Pharmacists must adhere to the Standards of Practice for Fellows of the American College of Veterinary Pharmacists.
Before dispensing, each prescription shall be certified by the pharmacist. This certification includes the pharmacist or intern receiving the prescription and checking for incompatibilities, contraindications, proper dosage and compliance with relevant state, provincial and federal regulations.
Before dispensing, the prescription shall be certified by the pharmacist. This certification includes supervision of all personnel in the prescription department, verification of proper contents in containers and verification of proper labels.
The pharmacist shall be readily accessible for consultation with veterinarians and their clients on health-related problems and health-related products. The pharmacist shall be able to fully advise veterinarians and their clients on prescription and non-prescription medications.
The pharmacist shall comply with regulations promulgated by the State Board of Pharmacy, other state and federal regulations, and legislative statutes and have copies of these documents in the pharmacy. All breeches of these regulations by others shall be reported to the proper authorities.
The pharmacist shall attend continuing education programs and read professional publications to maintain the professional competence necessary to assure patient safety.
The pharmacist shall have the ability to consult with prescribers about the proper drug entity and design of regimens for patients.
The pharmacist will not be involved in agreements which provide financial incentives to prescribers to refer patients or clients for services.
Compounded prescriptions shall be prepared according to “Good Compounding Practices.” This includes assurance that the medicine is dispensed with neat labels and explicit and complete directions. Compounding equipment should be maintained commensurate with the scale of compounding performed.
All new prescription medications shall be dispensed directly by the pharmacist to the veterinarian or their clients. Complete dosage directions, precautions, proper storage conditions and other essential information related to the medicine shall be explained at the time of dispensing.
Items of questionable quality shall not be stocked by the pharmacy. These items include out-of-date items, mislabeled or unlabeled drugs, adulterated items, recalled items and other items deemed questionable by the pharmacist based upon published reports.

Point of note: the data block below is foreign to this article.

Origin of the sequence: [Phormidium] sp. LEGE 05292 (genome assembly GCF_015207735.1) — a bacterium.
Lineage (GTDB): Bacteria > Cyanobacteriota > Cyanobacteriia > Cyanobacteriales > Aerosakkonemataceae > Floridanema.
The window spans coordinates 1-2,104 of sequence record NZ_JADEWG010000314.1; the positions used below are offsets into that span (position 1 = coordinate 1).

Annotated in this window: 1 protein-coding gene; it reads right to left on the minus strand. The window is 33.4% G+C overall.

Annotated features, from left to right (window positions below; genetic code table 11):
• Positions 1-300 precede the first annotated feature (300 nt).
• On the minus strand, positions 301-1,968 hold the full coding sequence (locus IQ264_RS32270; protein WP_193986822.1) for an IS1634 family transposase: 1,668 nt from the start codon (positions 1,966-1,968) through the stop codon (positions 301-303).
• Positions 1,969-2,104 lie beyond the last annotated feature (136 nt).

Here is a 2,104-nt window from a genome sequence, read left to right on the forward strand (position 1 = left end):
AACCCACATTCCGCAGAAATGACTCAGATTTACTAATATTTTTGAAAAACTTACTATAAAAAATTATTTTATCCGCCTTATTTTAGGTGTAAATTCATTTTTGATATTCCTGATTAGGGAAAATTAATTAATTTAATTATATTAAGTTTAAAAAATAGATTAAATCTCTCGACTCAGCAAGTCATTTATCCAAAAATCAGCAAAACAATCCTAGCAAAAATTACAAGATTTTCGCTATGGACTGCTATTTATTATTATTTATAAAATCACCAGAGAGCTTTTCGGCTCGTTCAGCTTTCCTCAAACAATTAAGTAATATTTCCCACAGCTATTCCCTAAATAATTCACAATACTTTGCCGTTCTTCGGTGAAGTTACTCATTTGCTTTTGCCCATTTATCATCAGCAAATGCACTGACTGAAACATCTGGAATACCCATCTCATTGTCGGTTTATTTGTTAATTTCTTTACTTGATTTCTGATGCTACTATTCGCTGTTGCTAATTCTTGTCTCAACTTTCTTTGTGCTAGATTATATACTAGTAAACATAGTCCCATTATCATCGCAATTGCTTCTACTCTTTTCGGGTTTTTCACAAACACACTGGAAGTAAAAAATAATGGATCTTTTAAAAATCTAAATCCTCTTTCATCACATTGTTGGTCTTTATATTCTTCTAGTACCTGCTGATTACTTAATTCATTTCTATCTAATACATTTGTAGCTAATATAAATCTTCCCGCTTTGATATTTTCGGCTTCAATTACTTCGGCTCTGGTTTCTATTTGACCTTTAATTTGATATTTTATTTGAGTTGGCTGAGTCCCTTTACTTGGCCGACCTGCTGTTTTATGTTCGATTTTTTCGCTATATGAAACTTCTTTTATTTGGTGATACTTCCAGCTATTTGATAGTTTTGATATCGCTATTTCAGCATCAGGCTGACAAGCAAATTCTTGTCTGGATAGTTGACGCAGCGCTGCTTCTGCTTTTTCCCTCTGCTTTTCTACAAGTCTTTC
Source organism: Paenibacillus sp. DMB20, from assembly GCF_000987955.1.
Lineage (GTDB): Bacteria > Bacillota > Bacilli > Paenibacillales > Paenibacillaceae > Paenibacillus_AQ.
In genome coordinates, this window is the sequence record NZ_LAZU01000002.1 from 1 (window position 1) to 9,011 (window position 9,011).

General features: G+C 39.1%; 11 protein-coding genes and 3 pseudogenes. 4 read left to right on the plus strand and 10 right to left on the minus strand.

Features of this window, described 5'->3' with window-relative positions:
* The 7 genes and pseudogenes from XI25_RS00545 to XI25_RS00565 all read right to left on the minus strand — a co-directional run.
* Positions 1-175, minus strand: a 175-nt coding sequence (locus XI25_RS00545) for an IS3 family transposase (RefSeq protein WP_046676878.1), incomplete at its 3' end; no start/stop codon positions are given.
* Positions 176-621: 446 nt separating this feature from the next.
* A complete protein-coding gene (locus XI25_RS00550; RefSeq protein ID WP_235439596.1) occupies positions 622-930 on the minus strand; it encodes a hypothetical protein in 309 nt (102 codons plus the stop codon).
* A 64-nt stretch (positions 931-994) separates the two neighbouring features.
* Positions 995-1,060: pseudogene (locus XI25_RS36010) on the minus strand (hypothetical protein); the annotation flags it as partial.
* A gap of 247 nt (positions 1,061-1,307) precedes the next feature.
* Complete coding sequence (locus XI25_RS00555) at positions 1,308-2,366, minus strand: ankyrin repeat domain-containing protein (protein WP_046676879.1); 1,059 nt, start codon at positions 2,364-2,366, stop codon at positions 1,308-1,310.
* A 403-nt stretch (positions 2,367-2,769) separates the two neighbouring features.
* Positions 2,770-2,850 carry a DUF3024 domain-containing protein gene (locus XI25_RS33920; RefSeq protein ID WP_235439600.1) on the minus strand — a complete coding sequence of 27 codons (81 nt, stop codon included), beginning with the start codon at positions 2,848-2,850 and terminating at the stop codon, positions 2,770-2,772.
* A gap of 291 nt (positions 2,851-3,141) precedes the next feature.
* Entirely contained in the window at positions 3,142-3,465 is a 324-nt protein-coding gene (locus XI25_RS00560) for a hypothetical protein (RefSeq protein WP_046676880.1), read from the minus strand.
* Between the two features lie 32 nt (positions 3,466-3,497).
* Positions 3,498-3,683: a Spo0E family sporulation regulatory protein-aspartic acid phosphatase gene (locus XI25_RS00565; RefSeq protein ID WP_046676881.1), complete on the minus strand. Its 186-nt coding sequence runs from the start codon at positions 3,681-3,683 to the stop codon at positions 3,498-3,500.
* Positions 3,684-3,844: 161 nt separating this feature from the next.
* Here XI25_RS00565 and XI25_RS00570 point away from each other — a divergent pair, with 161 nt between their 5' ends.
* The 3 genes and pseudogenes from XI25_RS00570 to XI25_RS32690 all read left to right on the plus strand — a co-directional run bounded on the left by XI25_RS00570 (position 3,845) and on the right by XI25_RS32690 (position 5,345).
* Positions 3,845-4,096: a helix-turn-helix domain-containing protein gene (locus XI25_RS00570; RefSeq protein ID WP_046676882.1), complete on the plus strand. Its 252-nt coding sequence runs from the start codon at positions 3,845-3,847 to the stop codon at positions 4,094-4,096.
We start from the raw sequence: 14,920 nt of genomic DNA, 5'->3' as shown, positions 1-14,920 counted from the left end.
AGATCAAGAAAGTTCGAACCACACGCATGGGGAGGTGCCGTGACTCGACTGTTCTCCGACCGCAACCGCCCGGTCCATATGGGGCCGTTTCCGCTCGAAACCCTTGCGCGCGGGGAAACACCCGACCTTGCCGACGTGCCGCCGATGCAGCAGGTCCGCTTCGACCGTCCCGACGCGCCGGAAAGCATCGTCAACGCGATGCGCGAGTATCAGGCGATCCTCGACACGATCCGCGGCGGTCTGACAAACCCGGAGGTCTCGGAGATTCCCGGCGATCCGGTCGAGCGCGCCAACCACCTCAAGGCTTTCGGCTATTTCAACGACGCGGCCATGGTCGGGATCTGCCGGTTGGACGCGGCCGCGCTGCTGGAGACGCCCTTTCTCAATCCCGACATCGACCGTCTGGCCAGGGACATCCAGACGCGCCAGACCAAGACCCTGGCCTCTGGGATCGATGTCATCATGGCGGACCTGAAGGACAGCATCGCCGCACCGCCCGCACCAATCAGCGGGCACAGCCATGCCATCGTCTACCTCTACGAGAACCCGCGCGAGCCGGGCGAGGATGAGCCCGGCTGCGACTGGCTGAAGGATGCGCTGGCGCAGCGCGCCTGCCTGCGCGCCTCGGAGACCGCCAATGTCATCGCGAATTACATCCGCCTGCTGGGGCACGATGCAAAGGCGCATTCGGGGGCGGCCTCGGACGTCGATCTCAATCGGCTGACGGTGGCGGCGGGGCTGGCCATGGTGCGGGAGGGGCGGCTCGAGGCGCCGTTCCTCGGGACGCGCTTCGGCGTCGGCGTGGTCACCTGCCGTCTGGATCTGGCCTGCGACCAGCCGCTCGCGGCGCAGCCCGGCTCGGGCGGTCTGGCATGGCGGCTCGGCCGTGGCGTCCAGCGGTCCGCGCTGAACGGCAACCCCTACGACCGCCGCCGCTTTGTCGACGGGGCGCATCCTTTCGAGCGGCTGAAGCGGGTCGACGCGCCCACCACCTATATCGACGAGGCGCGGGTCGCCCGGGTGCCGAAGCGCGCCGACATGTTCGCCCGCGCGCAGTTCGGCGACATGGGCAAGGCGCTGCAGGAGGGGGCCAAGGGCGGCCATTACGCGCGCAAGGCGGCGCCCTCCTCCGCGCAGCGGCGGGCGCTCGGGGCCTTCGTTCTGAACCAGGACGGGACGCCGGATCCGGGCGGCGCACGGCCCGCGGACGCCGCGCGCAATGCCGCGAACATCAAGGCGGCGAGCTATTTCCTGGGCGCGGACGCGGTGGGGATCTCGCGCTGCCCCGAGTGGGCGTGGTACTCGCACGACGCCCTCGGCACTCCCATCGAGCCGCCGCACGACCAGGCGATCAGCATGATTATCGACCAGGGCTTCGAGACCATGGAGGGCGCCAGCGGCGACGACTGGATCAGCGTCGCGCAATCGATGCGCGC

A proper professional image shall be presented by the pharmacist to the public. This image shall include neat, professional attire; open display of pharmacy and pharmacist’s license; and operation of the prescription department in a clean and orderly manner.
The pharmacist shall serve as a source of health information to veterinarians and their clients. The pharmacist shall maintain records which document the recommendations and counseling given to veterinarians and their clients.
The pharmacist shall maintain a sufficient library to optimally practice his or her role as drug consultant. This library shall include references on toxicology, drug interactions, compounding, pharmaceutical calculations, animal pharmacology, medicine and others. In addition to the toxicology materials, ready access should be
available to the local poison control center.
The pharmacist will monitor activities to assist federal and state officials and other health professionals keep illegal drugs out of the human food chain.
The pharmacist will encourage public health officials to develop disaster plans that will include veterinary care.
Compounded medications may be dispensed to veterinarians for office use where state or provincial legislation and regulations permit. The pharmacist, using due diligence and best professional judgment, will not dispense compounded medications to veterinarians for resale.